Caucon

Summary

In Greek mythology, the name Caucon (/ˈkɔːkən, ˈkɔːkɒn/; Ancient Greek: Καύκων) may refer to:

  • Caucon, an Arcadian prince as one of the 50 sons of the impious King Lycaon either by the naiad Cyllene,[1] Nonacris[2] or by unknown woman.[3] He was an ancestral hero and eponym of the Caucones that were believed to have settled in Triphylia.[4] His tomb was shown at Lepreus,[5] with a statue of a man with a lyre standing over it.[6] Other traditions made him son of Poseidon and father of Lepreus by Astydameia.[7] Caucon and his brothers were the most nefarious and carefree of all people. To test them, Zeus visited them in the form of a peasant. These brothers mixed the entrails of a child into the god's meal, whereupon the enraged Zeus threw the meal over the table. Caucon was killed, along with his brothers and their father, by a lightning bolt of the god.[8]
  • Caucon, son of Celaenus and grandson of the autochthon Phlyus, from Eleusis. He was said to have brought the rites of the Great Goddesses from Eleusis to Andania in Messene.[9] Legend had it that he appeared to Epaminondas in a dream, prophesying him success in restoration of the Messenian state;[10] the Messenian allies of Epaminondas offered sacrifices to Caucon.[11]

Notes

  1. ^ Dionysius of Halicarnassus, Antiquitates Romanae 1.13.1
  2. ^ Pausanias, Graeciae Descriptio 8.17.6
  3. ^ Apollodorus, 3.8.1; Tzetzes on Lycophron, Alexandra 481
  4. ^ Scholia on Homer, Odyssey 3.366
  5. ^ Strabo, Geographica 8.3.16, remarking that Caucon might have been the progenitor of the tribe, or might have had the same name by coincidence
  6. ^ Pausanias, Graeciae Descriptio 5.5.5
  7. ^ Athenaeus, Deipnosophistae 10. 412b; Aelian, Varia Historia 1.24
  8. ^ Apollodorus, 3.8.1
  9. ^ Pausanias, Graeciae Descriptio 4.1.5 & 4.2.6
  10. ^ Pausanias, Graeciae Descriptio 2.4.6–8
  11. ^ Pausanias, Graeciae Descriptio 4.27.6

References

  • Apollodorus, The Library with an English Translation by Sir James George Frazer, F.B.A., F.R.S. in 2 Volumes, Cambridge, MA, Harvard University Press; London, William Heinemann Ltd. 1921. ISBN 0-674-99135-4. Online version at the Perseus Digital Library. Greek text available from the same website.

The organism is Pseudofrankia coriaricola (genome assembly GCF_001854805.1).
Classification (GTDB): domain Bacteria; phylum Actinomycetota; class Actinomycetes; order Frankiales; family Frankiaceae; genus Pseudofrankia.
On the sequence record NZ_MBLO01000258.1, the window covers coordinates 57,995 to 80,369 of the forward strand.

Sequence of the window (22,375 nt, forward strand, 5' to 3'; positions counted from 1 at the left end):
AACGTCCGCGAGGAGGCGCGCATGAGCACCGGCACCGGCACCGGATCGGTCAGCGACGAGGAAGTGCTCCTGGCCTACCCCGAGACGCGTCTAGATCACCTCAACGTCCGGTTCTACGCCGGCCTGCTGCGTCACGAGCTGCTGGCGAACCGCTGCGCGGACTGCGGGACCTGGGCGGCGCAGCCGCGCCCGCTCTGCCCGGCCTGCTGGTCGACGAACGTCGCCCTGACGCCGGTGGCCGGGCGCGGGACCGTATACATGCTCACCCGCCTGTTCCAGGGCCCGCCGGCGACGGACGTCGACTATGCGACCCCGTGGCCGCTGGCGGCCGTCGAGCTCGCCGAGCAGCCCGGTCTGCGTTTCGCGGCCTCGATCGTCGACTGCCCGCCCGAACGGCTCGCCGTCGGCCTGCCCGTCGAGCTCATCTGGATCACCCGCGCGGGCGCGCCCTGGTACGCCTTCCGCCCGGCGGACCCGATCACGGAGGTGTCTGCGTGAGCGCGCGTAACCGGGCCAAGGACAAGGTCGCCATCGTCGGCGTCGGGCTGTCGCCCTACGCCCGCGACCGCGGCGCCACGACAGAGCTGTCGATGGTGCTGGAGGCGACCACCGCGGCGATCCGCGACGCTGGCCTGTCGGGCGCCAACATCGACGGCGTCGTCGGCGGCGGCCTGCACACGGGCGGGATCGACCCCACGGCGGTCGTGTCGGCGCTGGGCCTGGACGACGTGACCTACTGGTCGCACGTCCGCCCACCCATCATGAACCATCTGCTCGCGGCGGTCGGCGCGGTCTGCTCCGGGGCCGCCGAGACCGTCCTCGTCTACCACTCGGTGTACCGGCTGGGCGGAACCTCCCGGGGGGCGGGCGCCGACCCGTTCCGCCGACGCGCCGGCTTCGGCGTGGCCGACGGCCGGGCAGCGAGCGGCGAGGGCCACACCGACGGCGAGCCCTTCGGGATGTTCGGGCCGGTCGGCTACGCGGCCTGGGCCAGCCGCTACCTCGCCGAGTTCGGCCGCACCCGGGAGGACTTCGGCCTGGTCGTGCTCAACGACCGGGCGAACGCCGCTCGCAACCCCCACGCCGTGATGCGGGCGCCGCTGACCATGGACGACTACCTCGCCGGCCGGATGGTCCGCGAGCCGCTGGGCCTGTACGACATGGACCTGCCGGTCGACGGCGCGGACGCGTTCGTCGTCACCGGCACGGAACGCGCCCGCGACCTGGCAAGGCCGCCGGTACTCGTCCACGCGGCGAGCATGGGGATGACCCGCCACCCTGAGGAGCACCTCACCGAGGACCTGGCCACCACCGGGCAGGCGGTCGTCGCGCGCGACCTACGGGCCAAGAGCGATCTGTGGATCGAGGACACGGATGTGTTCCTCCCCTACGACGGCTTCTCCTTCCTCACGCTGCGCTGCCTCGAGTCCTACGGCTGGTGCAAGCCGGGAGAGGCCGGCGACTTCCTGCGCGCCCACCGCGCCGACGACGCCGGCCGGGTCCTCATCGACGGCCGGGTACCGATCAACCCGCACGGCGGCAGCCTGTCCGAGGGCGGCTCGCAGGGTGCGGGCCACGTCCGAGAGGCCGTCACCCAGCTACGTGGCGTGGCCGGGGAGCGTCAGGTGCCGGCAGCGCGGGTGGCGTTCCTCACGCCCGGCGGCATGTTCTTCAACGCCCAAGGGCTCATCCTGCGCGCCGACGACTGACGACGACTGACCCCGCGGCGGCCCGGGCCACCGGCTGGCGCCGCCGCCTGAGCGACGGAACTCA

• Athenaeus of Naucratis, The Deipnosophists or Banquet of the Learned. London. Henry G. Bohn, York Street, Covent Garden. 1854. Online version at the Perseus Digital Library.
  • Athenaeus of Naucratis, Deipnosophistae. Kaibel. In Aedibus B.G. Teubneri. Lipsiae. 1887. Greek text available at the Perseus Digital Library.
  • Claudius Aelianus, Varia Historia translated by Thomas Stanley (d.1700) edition of 1665. Online version at the Topos Text Project.
  • Claudius Aelianus, Claudii Aeliani de natura animalium libri xvii, varia historia, epistolae, fragmenta, Vol 2. Rudolf Hercher. In Aedibus B.G. Teubneri. Lipsiae. 1866.
  • Greek text available at the Perseus Digital Library.
  • Pausanias, Description of Greece with an English Translation by W.H.S. Jones, Litt.D., and H.A. Ormerod, M.A., in 4 Volumes. Cambridge, MA, Harvard University Press; London, William Heinemann Ltd. 1918. ISBN 0-674-99328-4. Online version at the Perseus Digital Library
  • Pausanias, Graeciae Descriptio. 3 vols. Leipzig, Teubner. 1903. Greek text available at the Perseus Digital Library.
  • Strabo, The Geography of Strabo. Edition by H.L. Jones. Cambridge, Mass.: Harvard University Press; London: William Heinemann, Ltd. 1924. Online version at the Perseus Digital Library.
  • Strabo, Geographica edited by A. Meineke. Leipzig: Teubner. 1877. Greek text available at the Perseus Digital Library.


This article includes a list of Greek mythological figures with the same or similar names. If an internal link for a specific Greek mythology article referred you to this page, you may wish to change the link to point directly to the intended Greek mythology article, if one exists.